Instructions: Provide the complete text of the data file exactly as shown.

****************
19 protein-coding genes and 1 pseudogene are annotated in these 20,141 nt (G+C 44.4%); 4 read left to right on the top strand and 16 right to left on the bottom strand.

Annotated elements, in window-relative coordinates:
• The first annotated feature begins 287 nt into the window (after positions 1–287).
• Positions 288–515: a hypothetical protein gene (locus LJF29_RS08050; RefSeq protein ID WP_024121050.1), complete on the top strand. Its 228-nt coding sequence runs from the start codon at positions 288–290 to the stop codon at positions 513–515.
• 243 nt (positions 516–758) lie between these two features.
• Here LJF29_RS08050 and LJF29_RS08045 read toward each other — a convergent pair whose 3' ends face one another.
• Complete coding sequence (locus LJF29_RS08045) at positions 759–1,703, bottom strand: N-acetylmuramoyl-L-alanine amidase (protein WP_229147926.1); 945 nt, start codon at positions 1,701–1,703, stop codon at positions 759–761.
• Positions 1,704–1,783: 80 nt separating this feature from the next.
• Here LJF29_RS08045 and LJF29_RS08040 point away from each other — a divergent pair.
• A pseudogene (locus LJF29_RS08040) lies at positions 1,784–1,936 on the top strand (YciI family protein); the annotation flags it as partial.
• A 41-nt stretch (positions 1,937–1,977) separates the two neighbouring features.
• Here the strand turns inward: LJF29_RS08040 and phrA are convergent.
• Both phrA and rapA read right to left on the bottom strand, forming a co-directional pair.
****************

19 protein-coding genes and 1 pseudogene are annotated in these 20,141 nt (G+C 44.4%); 4 read left to right on the top strand and 16 right to left on the bottom strand.

Annotated elements, in window-relative coordinates:
• The first annotated feature begins 287 nt into the window (after positions 1–287).
• Positions 288–515: a hypothetical protein gene (locus LJF29_RS08050; RefSeq protein ID WP_024121050.1), complete on the top strand. Its 228-nt coding sequence runs from the start codon at positions 288–290 to the stop codon at positions 513–515.
• 243 nt (positions 516–758) lie between these two features.
• Here LJF29_RS08050 and LJF29_RS08045 read toward each other — a convergent pair whose 3' ends face one another.
• Complete coding sequence (locus LJF29_RS08045) at positions 759–1,703, bottom strand: N-acetylmuramoyl-L-alanine amidase (protein WP_229147926.1); 945 nt, start codon at positions 1,701–1,703, stop codon at positions 759–761.
• Positions 1,704–1,783: 80 nt separating this feature from the next.
• Here LJF29_RS08045 and LJF29_RS08040 point away from each other — a divergent pair.
• A pseudogene (locus LJF29_RS08040) lies at positions 1,784–1,936 on the top strand (YciI family protein); the annotation flags it as partial.
• A 41-nt stretch (positions 1,937–1,977) separates the two neighbouring features.
• Here the strand turns inward: LJF29_RS08040 and phrA are convergent.
• Both phrA and rapA read right to left on the bottom strand, forming a co-directional pair.